People maintain control in spite of our new machine overlords.
Operations Research (O.R.) projects often focus on trying to take control of the entire problem, and therefore fail when the engineer or manager with the ultimate control cannot validate, verify, or sometimes even follow the solution recommended by the software. So we add graphics and simple ways of explaining the results, hoping the person with power gets comfortable and follows the recommendation. But when that person doesn’t have a Ph.D. in O.R., they still don’t completely trust the solution. Why is that?
- Sometimes it is because they know something the software doesn’t.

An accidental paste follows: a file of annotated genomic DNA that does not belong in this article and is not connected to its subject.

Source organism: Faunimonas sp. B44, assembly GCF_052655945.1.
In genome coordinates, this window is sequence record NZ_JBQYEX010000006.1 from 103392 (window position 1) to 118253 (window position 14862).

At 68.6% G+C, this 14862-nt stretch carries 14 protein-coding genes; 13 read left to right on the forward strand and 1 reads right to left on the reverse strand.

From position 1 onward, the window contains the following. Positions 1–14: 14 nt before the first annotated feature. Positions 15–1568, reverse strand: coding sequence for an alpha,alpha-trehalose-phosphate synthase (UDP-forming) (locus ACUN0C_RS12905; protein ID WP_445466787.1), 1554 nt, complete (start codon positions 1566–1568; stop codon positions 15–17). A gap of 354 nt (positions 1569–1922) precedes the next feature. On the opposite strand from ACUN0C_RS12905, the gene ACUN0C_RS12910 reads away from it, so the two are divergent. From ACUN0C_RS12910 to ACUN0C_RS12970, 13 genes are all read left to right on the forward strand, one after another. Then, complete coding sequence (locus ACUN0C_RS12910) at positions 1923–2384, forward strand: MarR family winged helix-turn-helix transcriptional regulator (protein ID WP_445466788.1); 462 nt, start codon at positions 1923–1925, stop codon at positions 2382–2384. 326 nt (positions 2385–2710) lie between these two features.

- Maybe it is because there are requirements or constraints they just can’t articulate.
- Perhaps it is because there are unpredictable events that the user believes could happen, and would cause the software to do very bad things.
All these possible reasons, and more, make it difficult to trust the software. Even when a person, even an expert, can’t possibly do a better job at finding the right solution, the user doesn’t trust. So the solution is again ignored. I’ve seen this time and time again.
It seems time to try an alternate approach: use our O.R. skills to convert the problem to one the engineer or manager has a fighting chance to solve, and make sense of the results. Use our applied mathematics skills to clarify the problem, not just optimize. When O.R. works, I contend you will find that the real work does exactly that, converts the problem to help the person solve it, not try to take the reins from the person.
After much time trusting and validating, maybe they will ask for the decision to be automated. But not right away, not all the time, and not without an option to take back the reins.